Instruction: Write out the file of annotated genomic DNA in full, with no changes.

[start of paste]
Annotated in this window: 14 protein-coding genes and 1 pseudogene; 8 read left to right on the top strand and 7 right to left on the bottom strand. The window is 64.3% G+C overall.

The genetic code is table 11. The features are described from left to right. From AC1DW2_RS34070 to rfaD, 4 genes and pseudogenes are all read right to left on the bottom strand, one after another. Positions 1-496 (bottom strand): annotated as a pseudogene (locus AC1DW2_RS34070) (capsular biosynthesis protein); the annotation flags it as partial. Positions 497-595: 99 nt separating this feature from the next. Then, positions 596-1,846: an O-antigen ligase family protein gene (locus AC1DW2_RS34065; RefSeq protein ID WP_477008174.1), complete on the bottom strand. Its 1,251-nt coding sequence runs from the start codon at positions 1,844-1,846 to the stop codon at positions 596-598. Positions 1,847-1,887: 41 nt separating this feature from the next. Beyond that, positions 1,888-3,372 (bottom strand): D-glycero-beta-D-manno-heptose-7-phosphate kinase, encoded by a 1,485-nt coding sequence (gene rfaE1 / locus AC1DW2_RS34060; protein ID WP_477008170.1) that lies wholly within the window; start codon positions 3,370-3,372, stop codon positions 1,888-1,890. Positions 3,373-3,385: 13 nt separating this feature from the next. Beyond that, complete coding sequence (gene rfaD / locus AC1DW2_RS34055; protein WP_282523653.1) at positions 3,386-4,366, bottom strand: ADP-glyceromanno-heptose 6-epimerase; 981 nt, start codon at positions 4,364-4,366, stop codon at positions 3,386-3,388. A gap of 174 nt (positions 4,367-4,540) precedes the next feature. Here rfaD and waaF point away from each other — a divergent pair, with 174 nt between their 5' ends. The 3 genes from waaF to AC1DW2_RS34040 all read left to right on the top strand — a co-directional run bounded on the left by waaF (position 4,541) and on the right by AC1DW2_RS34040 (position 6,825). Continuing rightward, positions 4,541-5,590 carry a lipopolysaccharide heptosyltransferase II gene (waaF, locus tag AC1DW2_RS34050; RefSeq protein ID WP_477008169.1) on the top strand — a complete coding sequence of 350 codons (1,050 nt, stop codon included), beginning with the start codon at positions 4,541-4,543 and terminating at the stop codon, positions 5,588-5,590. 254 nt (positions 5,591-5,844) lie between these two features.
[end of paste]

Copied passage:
Annotated in this window: 14 protein-coding genes and 1 pseudogene; 8 read left to right on the top strand and 7 right to left on the bottom strand. The window is 64.3% G+C overall.

The genetic code is table 11. The features are described from left to right. From AC1DW2_RS34070 to rfaD, 4 genes and pseudogenes are all read right to left on the bottom strand, one after another. Positions 1-496 (bottom strand): annotated as a pseudogene (locus AC1DW2_RS34070) (capsular biosynthesis protein); the annotation flags it as partial. Positions 497-595: 99 nt separating this feature from the next. Then, positions 596-1,846: an O-antigen ligase family protein gene (locus AC1DW2_RS34065; RefSeq protein ID WP_477008174.1), complete on the bottom strand. Its 1,251-nt coding sequence runs from the start codon at positions 1,844-1,846 to the stop codon at positions 596-598. Positions 1,847-1,887: 41 nt separating this feature from the next. Beyond that, positions 1,888-3,372 (bottom strand): D-glycero-beta-D-manno-heptose-7-phosphate kinase, encoded by a 1,485-nt coding sequence (gene rfaE1 / locus AC1DW2_RS34060; protein ID WP_477008170.1) that lies wholly within the window; start codon positions 3,370-3,372, stop codon positions 1,888-1,890. Positions 3,373-3,385: 13 nt separating this feature from the next. Beyond that, complete coding sequence (gene rfaD / locus AC1DW2_RS34055; protein WP_282523653.1) at positions 3,386-4,366, bottom strand: ADP-glyceromanno-heptose 6-epimerase; 981 nt, start codon at positions 4,364-4,366, stop codon at positions 3,386-3,388. A gap of 174 nt (positions 4,367-4,540) precedes the next feature. Here rfaD and waaF point away from each other — a divergent pair, with 174 nt between their 5' ends. The 3 genes from waaF to AC1DW2_RS34040 all read left to right on the top strand — a co-directional run bounded on the left by waaF (position 4,541) and on the right by AC1DW2_RS34040 (position 6,825). Continuing rightward, positions 4,541-5,590 carry a lipopolysaccharide heptosyltransferase II gene (waaF, locus tag AC1DW2_RS34050; RefSeq protein ID WP_477008169.1) on the top strand — a complete coding sequence of 350 codons (1,050 nt, stop codon included), beginning with the start codon at positions 4,541-4,543 and terminating at the stop codon, positions 5,588-5,590. 254 nt (positions 5,591-5,844) lie between these two features.